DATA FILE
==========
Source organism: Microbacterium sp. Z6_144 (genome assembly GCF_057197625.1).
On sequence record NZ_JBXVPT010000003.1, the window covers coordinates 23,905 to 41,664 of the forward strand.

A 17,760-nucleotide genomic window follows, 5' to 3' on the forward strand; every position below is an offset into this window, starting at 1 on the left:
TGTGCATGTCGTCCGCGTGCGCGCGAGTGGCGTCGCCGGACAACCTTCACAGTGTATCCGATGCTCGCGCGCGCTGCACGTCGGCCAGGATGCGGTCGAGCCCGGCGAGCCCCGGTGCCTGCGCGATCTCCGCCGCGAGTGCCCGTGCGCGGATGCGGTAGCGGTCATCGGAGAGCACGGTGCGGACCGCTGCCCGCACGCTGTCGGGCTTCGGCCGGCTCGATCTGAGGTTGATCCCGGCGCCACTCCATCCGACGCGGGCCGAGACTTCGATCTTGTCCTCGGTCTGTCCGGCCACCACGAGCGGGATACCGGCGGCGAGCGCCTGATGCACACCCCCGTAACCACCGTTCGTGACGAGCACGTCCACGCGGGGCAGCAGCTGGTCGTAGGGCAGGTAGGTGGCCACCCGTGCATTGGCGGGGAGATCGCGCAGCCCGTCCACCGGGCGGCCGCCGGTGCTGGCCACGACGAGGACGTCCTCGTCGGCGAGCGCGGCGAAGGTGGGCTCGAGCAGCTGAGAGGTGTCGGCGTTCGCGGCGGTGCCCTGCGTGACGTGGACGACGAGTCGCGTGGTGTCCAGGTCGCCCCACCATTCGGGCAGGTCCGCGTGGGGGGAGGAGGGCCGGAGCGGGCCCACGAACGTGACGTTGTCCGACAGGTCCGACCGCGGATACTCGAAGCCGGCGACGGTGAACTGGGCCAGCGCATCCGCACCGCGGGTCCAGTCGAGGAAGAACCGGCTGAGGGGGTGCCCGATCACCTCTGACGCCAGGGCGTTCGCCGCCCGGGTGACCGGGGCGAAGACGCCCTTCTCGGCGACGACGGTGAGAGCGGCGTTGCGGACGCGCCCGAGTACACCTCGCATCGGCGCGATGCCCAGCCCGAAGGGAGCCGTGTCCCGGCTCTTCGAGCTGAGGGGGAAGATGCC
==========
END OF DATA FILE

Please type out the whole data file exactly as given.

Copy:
Source organism: Microbacterium sp. Z6_144 (genome assembly GCF_057197625.1).
On sequence record NZ_JBXVPT010000003.1, the window covers coordinates 23,905 to 41,664 of the forward strand.

A 17,760-nucleotide genomic window follows, 5' to 3' on the forward strand; every position below is an offset into this window, starting at 1 on the left:
TGTGCATGTCGTCCGCGTGCGCGCGAGTGGCGTCGCCGGACAACCTTCACAGTGTATCCGATGCTCGCGCGCGCTGCACGTCGGCCAGGATGCGGTCGAGCCCGGCGAGCCCCGGTGCCTGCGCGATCTCCGCCGCGAGTGCCCGTGCGCGGATGCGGTAGCGGTCATCGGAGAGCACGGTGCGGACCGCTGCCCGCACGCTGTCGGGCTTCGGCCGGCTCGATCTGAGGTTGATCCCGGCGCCACTCCATCCGACGCGGGCCGAGACTTCGATCTTGTCCTCGGTCTGTCCGGCCACCACGAGCGGGATACCGGCGGCGAGCGCCTGATGCACACCCCCGTAACCACCGTTCGTGACGAGCACGTCCACGCGGGGCAGCAGCTGGTCGTAGGGCAGGTAGGTGGCCACCCGTGCATTGGCGGGGAGATCGCGCAGCCCGTCCACCGGGCGGCCGCCGGTGCTGGCCACGACGAGGACGTCCTCGTCGGCGAGCGCGGCGAAGGTGGGCTCGAGCAGCTGAGAGGTGTCGGCGTTCGCGGCGGTGCCCTGCGTGACGTGGACGACGAGTCGCGTGGTGTCCAGGTCGCCCCACCATTCGGGCAGGTCCGCGTGGGGGGAGGAGGGCCGGAGCGGGCCCACGAACGTGACGTTGTCCGACAGGTCCGACCGCGGATACTCGAAGCCGGCGACGGTGAACTGGGCCAGCGCATCCGCACCGCGGGTCCAGTCGAGGAAGAACCGGCTGAGGGGGTGCCCGATCACCTCTGACGCCAGGGCGTTCGCCGCCCGGGTGACCGGGGCGAAGACGCCCTTCTCGGCGACGACGGTGAGAGCGGCGTTGCGGACGCGCCCGAGTACACCTCGCATCGGCGCGATGCCCAGCCCGAAGGGAGCCGTGTCCCGGCTCTTCGAGCTGAGGGGGAAGATGCC